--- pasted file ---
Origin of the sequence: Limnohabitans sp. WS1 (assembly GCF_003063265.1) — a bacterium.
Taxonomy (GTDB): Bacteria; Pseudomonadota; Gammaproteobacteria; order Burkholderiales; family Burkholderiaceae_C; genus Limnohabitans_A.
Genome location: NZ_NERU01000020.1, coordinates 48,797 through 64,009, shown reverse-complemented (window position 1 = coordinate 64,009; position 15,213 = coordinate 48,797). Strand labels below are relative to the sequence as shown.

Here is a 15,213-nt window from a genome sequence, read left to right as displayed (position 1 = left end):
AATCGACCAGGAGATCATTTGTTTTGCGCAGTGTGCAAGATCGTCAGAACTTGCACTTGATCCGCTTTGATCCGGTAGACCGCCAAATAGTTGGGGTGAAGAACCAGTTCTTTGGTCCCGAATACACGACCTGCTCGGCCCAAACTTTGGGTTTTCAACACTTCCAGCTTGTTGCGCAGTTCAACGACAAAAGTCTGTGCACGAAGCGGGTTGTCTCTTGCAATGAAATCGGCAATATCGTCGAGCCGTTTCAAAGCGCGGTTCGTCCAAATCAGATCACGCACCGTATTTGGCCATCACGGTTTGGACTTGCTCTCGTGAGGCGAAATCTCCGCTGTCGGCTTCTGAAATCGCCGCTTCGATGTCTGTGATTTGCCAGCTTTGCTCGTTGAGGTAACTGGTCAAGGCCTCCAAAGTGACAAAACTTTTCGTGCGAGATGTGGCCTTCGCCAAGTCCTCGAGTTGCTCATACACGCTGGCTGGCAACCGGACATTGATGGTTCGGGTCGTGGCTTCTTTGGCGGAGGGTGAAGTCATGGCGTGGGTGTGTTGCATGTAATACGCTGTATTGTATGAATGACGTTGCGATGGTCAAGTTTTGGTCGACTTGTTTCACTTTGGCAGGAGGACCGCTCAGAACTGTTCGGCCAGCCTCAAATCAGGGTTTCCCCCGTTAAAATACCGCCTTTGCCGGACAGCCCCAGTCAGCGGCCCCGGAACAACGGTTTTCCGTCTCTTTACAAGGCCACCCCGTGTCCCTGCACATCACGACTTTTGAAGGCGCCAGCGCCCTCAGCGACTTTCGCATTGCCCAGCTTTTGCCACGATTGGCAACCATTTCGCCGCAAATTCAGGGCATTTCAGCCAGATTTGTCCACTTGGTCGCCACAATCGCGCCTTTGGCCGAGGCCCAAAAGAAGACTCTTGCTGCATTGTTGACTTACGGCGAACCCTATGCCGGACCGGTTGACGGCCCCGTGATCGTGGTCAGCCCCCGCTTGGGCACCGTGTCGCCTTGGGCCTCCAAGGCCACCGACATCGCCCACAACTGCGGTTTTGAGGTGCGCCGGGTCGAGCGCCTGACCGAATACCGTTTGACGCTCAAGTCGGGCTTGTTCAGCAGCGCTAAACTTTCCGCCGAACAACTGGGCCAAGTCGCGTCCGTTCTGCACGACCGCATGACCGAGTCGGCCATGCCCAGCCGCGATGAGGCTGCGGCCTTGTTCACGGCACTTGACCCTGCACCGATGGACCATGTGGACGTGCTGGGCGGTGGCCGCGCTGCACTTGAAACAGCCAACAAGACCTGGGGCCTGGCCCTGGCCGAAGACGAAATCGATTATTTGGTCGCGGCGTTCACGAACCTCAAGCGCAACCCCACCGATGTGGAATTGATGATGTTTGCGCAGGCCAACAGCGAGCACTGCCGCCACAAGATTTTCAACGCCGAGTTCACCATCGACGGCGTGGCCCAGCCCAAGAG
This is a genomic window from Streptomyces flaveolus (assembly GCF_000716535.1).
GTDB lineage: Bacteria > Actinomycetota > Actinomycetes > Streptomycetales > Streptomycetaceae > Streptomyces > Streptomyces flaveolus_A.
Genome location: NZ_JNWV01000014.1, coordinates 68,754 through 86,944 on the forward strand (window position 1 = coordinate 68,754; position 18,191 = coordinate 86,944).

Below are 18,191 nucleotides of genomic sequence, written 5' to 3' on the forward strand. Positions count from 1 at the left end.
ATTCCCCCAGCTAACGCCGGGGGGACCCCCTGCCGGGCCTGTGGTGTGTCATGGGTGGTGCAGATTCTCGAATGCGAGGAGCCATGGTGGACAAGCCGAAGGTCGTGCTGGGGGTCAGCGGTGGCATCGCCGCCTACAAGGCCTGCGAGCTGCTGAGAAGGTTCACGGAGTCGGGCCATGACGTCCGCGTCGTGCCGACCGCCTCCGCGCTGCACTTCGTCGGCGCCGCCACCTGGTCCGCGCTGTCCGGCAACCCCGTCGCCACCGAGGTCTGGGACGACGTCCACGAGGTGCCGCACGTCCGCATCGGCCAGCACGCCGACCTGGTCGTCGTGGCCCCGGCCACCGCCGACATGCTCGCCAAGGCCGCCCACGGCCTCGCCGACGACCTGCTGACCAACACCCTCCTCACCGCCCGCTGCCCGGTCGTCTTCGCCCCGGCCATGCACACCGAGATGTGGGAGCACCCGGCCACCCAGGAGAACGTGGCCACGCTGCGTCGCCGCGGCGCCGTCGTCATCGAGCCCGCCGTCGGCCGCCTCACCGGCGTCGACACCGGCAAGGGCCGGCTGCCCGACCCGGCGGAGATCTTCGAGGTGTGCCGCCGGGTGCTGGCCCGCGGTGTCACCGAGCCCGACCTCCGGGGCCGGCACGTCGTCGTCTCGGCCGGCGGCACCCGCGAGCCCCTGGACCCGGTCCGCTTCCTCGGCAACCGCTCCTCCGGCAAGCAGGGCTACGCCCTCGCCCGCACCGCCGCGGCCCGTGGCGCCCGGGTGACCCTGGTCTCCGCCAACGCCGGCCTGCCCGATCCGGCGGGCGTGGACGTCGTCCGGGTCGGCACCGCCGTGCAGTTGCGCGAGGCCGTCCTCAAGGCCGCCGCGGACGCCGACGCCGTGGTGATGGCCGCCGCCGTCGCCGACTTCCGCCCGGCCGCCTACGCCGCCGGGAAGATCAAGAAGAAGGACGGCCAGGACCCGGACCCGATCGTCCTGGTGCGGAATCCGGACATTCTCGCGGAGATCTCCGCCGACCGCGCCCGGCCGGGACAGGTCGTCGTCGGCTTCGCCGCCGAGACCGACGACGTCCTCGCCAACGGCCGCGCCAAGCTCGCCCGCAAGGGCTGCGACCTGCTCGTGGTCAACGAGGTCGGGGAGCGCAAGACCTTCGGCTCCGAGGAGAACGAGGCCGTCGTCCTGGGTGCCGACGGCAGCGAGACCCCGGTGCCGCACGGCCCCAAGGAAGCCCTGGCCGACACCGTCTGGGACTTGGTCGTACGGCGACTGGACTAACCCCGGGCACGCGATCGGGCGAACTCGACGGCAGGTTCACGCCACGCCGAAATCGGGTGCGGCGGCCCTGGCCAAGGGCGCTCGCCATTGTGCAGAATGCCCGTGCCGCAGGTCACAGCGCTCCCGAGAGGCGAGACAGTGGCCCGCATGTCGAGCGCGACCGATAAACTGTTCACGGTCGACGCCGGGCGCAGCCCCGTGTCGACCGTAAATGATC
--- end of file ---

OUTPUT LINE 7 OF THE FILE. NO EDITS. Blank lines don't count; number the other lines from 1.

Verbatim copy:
GTDB lineage: Bacteria > Actinomycetota > Actinomycetes > Streptomycetales > Streptomycetaceae > Streptomyces > Streptomyces flaveolus_A.